I tried to get food trucks for SFGE and I guess the organizers or someone was against the idea. Oh well I tried anyway :slight_smile:

Do they enforce what goes on outside the convention center’s grounds too? The LACC has food trucks parked outside of a couple of parking lots for most of its largest events. Those aren’t set up by the LACC, despite them being right across the street, but by the owners of the parking lots, who talk to the convention organizers and food truck owners and will block regular parking for that day to fill them up with food trucks.

I’d guess that the area near ReplayFX don’t have such big open space though, and I’m also going to guess that the facility where ReplayFX takes place controls parking in its immediate vicinity.

I’ll be looking forward to see who comes then. Southern California has an enormous number of food trucks, and for the most part, the only reasons they’d turn down an offer to go to an event with thousands of people would be if they’re not allowed to go or if they’ve already been booked for an even larger event.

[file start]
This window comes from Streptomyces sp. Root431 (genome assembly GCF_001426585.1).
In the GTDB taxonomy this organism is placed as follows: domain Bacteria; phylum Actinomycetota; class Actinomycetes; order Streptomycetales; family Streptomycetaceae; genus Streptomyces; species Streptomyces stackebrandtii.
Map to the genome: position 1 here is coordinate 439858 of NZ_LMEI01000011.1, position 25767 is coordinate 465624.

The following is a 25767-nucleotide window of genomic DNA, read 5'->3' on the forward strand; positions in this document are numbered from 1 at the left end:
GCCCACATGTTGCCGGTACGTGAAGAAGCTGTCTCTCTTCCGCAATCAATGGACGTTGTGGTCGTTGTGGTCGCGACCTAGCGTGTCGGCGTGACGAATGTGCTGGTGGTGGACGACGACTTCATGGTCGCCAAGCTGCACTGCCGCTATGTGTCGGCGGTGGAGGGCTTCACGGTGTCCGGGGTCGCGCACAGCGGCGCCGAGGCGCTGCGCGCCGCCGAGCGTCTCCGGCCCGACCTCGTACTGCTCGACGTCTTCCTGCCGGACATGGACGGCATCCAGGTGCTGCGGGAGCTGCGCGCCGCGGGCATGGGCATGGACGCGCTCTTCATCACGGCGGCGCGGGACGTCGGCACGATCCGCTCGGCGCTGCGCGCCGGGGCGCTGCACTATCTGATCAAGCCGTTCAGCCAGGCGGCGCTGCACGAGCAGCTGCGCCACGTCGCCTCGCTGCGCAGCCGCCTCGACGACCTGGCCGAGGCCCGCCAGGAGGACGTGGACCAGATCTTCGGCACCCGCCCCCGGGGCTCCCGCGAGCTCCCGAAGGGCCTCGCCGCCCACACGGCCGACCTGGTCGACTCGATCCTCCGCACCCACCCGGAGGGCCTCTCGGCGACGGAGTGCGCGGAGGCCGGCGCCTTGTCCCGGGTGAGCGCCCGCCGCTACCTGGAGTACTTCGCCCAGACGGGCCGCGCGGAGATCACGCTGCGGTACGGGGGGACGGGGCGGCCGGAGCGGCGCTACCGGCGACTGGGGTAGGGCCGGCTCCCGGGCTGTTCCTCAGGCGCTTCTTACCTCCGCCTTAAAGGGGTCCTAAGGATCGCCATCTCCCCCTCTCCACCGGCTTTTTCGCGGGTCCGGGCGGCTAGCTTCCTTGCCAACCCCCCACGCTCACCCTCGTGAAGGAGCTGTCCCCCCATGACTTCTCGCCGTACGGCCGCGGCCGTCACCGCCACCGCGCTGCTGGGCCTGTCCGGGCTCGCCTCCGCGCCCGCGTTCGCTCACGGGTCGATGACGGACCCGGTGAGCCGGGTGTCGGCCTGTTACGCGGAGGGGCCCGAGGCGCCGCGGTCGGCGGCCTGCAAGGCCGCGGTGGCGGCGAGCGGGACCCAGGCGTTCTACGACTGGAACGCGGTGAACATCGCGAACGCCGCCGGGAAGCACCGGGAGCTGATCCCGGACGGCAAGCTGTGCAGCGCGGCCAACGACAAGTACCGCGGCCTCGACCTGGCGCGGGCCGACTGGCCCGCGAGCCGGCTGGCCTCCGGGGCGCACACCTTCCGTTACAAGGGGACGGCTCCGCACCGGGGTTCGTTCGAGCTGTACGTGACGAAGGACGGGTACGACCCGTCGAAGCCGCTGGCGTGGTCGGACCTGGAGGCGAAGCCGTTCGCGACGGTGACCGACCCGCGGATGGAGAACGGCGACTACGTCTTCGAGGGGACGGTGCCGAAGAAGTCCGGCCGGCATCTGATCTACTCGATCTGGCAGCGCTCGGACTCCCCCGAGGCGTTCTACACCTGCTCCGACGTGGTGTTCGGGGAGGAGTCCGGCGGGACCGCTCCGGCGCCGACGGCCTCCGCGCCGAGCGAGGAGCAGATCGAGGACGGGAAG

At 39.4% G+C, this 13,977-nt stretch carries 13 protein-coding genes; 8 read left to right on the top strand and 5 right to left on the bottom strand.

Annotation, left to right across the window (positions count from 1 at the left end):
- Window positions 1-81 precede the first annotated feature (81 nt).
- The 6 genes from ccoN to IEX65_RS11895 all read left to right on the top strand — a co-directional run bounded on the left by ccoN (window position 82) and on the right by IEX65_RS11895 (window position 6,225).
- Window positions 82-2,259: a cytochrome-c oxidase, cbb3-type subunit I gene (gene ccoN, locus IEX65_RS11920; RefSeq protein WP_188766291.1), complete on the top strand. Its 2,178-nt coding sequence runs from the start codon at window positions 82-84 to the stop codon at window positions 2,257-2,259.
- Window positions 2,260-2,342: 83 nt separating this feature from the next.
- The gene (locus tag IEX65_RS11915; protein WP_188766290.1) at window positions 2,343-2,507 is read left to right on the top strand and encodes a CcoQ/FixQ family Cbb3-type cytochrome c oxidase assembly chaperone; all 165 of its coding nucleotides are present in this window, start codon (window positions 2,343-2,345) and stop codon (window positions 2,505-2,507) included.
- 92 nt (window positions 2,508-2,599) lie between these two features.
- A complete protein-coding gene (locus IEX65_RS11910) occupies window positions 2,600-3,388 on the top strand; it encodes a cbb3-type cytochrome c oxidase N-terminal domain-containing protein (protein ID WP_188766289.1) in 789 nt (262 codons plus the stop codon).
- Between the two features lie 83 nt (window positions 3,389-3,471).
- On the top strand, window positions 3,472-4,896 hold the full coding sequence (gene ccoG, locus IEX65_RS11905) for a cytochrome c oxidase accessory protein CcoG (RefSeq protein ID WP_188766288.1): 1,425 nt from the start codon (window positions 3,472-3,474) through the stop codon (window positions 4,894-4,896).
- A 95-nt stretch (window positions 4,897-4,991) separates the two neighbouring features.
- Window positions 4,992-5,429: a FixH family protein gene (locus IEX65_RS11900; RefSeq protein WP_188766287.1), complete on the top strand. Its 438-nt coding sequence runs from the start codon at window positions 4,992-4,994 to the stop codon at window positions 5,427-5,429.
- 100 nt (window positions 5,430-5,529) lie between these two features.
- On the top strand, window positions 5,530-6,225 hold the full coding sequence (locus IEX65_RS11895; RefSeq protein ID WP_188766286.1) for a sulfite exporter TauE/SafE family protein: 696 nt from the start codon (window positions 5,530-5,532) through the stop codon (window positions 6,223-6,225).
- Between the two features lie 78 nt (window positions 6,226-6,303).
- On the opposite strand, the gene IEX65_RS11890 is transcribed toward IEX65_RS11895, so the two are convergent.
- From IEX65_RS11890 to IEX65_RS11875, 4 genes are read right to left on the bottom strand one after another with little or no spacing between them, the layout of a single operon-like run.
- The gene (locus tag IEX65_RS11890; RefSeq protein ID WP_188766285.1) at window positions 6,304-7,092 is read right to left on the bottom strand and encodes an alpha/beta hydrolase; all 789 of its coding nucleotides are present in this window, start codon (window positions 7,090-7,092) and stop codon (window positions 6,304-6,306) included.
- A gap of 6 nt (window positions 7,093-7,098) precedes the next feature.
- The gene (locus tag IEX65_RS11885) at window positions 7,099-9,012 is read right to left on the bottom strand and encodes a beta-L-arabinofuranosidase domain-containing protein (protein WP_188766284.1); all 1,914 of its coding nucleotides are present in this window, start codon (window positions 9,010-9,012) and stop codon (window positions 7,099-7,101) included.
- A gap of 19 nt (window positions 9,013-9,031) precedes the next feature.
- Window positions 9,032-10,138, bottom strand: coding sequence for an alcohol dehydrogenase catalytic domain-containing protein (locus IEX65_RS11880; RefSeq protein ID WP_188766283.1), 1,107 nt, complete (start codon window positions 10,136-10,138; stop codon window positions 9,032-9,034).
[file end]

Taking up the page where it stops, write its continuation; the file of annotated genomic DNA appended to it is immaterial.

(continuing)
Their loss.

Replay is in the middle of a downtown area where space is at a premium. I really didn’t see anywhere where food trucks could have set up.

They had a few good ones last year. One was doing gourmet grill cheese. They accidentally gave my friend and I a double order of sandwiches for free. Mistakes were made. In the end we both paid dearly…

Pittsburgh actually has some horrible laws about food trucks - they can only legally sell from private property.

For events at the Carnegie warehouse (like PAPA), my understanding is that event organizers invite the food vendors, it’s not an ad hoc kind of thing.

To answer your original question - lots of food trucks would probably go to pinball events if they knew about it and/or were invited. (My office is a 10-15 minute walk away from good lunch spots and we have food trucks come over as often as once a week on a prearranged schedule.) This seems like a pretty easy solution for a remote tournament to provide yummy food, and I encourage organizers to do it!